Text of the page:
As soon as I walked in one of the guys in charge made a point of guessing where I am from by my accent and later went on guessing accent unrelated things, all accurately. Astonished I asked how he knew this or that, and he said he had a special gift for knowing things about people. That was especially fun when I soon discovered that some of my colleagues had visited this zoo the day before and told him about me coming the following day. They gave him all the information he later so accurately “guessed”. We all had a good laugh about it.
The Rockhamtpon Zoo was truly special. We learned that they breed koala bears here for all of the other zoos in Australia and as a plus, visitors were allowed to hold the koalas and take pictures with them. At that time they had three unbelievably soft, slow and cute koala bears of different ages. My colleagues and I had a blast holding them. By that time I never had a pet of my own and this was one animal I fell in love with fast and wished I could take home with me. While holding the koala and smelling the soft eucalyptus perfumed fur I was thinking what a tease it is as the seemingly perfect pet cannot be a house animal. The eucalyptus diet makes it nearly impossible to have the subject of my love taken home with me. In order to hold my lovely koala every day I should move to Australia and work in a zoo. Maybe this particular one, as we were told that in the rest of the country zoos do not allow people to hold them, for risk of catching disease.
In life we have to learn to give up and move on. The earlier we learn this and the better we get at it, the easier life becomes. Yet, I still miss my koalas and still find it a tease that I cannot have the best pet there is: a soft, adorable looking, sweet smelling, slow moving furry friend.
Another big event at the Rockhampton Zoo was the presentation of the pythons. We were invited to hold them as well, but not many adults rushed to volunteer. Yet, there were two young kids eager to do just that and at their height both kids were hunched over by the weight and length of the pythons. I was in awe and admiration of the children’s pleasure with it and my mind said this is not normal adult behavior but an irrational fear that I have to conquer. As a result, when the zoo keeper invited me to hold the snake I got up and came close. He placed the snake around my neck and I wanted a picture to prove my courage to family and friends. I have to say I did not feel courageous. I was laughing and asking for a picture- fast. I wanted out of there quickly. The picture process was taking too long and I could feel the snake beginning to move. I did not even dare to look at it and, while laughing, I could feel tears in my eyes. Not tears of joy, I am sure of it. I wish I could say my snake phobia is gone now. Wishful thinking!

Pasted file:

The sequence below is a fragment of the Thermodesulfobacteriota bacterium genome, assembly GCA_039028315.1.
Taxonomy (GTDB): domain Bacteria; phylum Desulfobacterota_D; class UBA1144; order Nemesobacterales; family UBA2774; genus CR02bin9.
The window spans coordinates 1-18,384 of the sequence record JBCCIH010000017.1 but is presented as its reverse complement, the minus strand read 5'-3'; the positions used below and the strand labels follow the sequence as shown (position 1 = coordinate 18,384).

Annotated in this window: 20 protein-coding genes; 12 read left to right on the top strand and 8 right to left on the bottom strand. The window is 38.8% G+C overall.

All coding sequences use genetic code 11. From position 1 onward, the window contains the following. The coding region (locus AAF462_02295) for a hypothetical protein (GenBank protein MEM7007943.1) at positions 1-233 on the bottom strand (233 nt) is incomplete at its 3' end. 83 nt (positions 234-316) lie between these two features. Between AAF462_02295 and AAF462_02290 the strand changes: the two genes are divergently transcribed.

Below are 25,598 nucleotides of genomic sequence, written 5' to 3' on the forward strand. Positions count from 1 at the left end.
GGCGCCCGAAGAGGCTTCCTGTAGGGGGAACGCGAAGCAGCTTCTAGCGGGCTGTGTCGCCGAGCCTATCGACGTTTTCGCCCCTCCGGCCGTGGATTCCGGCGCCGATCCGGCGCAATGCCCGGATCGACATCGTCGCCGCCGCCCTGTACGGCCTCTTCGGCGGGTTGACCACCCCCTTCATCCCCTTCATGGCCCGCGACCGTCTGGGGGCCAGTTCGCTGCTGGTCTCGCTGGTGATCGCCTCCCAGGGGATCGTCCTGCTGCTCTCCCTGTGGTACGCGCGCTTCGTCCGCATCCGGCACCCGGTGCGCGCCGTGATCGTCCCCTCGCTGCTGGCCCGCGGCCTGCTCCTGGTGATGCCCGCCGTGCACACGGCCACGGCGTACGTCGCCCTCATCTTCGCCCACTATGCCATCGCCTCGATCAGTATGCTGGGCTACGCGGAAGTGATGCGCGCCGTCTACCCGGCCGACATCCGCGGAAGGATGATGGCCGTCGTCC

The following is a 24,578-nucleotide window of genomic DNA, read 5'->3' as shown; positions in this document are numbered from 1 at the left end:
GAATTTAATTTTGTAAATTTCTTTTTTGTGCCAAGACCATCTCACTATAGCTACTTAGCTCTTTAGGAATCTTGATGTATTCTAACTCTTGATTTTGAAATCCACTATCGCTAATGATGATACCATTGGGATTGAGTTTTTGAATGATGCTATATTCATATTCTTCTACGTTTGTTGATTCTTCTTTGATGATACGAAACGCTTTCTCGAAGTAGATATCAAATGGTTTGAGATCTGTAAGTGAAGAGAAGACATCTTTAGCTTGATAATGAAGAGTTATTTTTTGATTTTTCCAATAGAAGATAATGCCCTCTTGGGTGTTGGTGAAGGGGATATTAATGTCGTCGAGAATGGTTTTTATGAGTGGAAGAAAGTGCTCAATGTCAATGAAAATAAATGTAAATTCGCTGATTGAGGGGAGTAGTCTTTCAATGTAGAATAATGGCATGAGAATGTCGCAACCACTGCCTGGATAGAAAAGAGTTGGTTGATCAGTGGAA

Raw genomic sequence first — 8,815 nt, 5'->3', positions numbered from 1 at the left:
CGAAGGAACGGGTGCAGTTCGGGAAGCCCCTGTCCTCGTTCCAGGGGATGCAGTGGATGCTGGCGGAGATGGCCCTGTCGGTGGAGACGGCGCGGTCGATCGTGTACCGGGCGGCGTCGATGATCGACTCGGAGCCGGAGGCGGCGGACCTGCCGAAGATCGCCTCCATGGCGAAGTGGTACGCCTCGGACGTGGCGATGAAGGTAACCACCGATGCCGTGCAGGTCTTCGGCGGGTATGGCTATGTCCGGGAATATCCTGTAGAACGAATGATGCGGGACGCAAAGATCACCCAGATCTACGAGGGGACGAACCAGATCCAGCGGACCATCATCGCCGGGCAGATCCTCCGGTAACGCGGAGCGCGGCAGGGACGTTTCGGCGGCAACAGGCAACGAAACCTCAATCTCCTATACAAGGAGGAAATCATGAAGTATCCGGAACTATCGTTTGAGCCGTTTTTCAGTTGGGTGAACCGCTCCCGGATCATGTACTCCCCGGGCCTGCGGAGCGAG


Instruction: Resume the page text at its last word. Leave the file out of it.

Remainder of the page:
The food for the kangaroos was another smart touch. In the zoo they are so used to being fed by visitors that they recognized the paper bag I was holding and came to me quickly. It was nice to see them all around and even hanging on me. I love looking at the pictures and thinking of it as a dance with the kangaroos.
Photos from Rockhampton Zoo: